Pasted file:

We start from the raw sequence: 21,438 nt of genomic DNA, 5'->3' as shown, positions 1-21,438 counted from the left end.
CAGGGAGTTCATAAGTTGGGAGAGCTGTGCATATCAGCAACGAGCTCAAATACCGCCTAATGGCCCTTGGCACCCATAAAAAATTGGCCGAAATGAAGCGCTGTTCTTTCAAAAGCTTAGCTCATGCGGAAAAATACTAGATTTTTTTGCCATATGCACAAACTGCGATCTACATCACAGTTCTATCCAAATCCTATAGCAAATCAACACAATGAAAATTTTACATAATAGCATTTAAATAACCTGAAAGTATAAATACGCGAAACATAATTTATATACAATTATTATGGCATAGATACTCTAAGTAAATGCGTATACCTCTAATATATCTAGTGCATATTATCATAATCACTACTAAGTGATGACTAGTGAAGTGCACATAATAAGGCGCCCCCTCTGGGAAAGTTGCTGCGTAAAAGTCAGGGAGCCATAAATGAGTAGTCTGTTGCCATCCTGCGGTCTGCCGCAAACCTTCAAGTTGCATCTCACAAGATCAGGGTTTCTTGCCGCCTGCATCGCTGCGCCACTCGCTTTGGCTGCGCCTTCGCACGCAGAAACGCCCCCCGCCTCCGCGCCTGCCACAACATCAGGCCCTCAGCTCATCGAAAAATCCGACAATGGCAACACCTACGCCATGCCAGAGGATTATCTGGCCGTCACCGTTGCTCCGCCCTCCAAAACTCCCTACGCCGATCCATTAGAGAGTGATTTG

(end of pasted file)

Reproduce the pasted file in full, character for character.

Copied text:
We start from the raw sequence: 21,438 nt of genomic DNA, 5'->3' as shown, positions 1-21,438 counted from the left end.
CAGGGAGTTCATAAGTTGGGAGAGCTGTGCATATCAGCAACGAGCTCAAATACCGCCTAATGGCCCTTGGCACCCATAAAAAATTGGCCGAAATGAAGCGCTGTTCTTTCAAAAGCTTAGCTCATGCGGAAAAATACTAGATTTTTTTGCCATATGCACAAACTGCGATCTACATCACAGTTCTATCCAAATCCTATAGCAAATCAACACAATGAAAATTTTACATAATAGCATTTAAATAACCTGAAAGTATAAATACGCGAAACATAATTTATATACAATTATTATGGCATAGATACTCTAAGTAAATGCGTATACCTCTAATATATCTAGTGCATATTATCATAATCACTACTAAGTGATGACTAGTGAAGTGCACATAATAAGGCGCCCCCTCTGGGAAAGTTGCTGCGTAAAAGTCAGGGAGCCATAAATGAGTAGTCTGTTGCCATCCTGCGGTCTGCCGCAAACCTTCAAGTTGCATCTCACAAGATCAGGGTTTCTTGCCGCCTGCATCGCTGCGCCACTCGCTTTGGCTGCGCCTTCGCACGCAGAAACGCCCCCCGCCTCCGCGCCTGCCACAACATCAGGCCCTCAGCTCATCGAAAAATCCGACAATGGCAACACCTACGCCATGCCAGAGGATTATCTGGCCGTCACCGTTGCTCCGCCCTCCAAAACTCCCTACGCCGATCCATTAGAGAGTGATTTG